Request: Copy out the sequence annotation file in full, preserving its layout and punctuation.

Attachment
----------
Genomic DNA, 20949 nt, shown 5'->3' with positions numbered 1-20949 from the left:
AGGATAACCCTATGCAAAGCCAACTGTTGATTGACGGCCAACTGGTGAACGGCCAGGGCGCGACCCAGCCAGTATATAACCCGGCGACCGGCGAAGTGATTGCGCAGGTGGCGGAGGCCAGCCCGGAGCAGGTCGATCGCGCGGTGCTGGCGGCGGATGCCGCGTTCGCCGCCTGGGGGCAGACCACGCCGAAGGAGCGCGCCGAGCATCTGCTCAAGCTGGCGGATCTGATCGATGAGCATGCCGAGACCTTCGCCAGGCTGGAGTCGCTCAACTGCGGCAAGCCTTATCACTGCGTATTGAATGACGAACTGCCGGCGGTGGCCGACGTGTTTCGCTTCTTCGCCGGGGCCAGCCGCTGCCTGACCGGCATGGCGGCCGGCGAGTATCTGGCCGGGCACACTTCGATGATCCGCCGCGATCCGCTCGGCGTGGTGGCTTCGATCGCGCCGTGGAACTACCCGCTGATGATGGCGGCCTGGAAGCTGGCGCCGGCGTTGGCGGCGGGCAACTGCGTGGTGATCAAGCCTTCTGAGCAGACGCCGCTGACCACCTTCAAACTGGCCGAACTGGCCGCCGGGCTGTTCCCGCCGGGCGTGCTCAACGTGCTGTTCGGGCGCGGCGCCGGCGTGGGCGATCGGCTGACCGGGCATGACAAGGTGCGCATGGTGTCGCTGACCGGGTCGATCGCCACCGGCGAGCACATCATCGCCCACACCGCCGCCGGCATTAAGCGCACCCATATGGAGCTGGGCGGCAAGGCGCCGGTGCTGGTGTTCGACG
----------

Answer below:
Genomic DNA, 20949 nt, shown 5'->3' with positions numbered 1-20949 from the left:
AGGATAACCCTATGCAAAGCCAACTGTTGATTGACGGCCAACTGGTGAACGGCCAGGGCGCGACCCAGCCAGTATATAACCCGGCGACCGGCGAAGTGATTGCGCAGGTGGCGGAGGCCAGCCCGGAGCAGGTCGATCGCGCGGTGCTGGCGGCGGATGCCGCGTTCGCCGCCTGGGGGCAGACCACGCCGAAGGAGCGCGCCGAGCATCTGCTCAAGCTGGCGGATCTGATCGATGAGCATGCCGAGACCTTCGCCAGGCTGGAGTCGCTCAACTGCGGCAAGCCTTATCACTGCGTATTGAATGACGAACTGCCGGCGGTGGCCGACGTGTTTCGCTTCTTCGCCGGGGCCAGCCGCTGCCTGACCGGCATGGCGGCCGGCGAGTATCTGGCCGGGCACACTTCGATGATCCGCCGCGATCCGCTCGGCGTGGTGGCTTCGATCGCGCCGTGGAACTACCCGCTGATGATGGCGGCCTGGAAGCTGGCGCCGGCGTTGGCGGCGGGCAACTGCGTGGTGATCAAGCCTTCTGAGCAGACGCCGCTGACCACCTTCAAACTGGCCGAACTGGCCGCCGGGCTGTTCCCGCCGGGCGTGCTCAACGTGCTGTTCGGGCGCGGCGCCGGCGTGGGCGATCGGCTGACCGGGCATGACAAGGTGCGCATGGTGTCGCTGACCGGGTCGATCGCCACCGGCGAGCACATCATCGCCCACACCGCCGCCGGCATTAAGCGCACCCATATGGAGCTGGGCGGCAAGGCGCCGGTGCTGGTGTTCGACG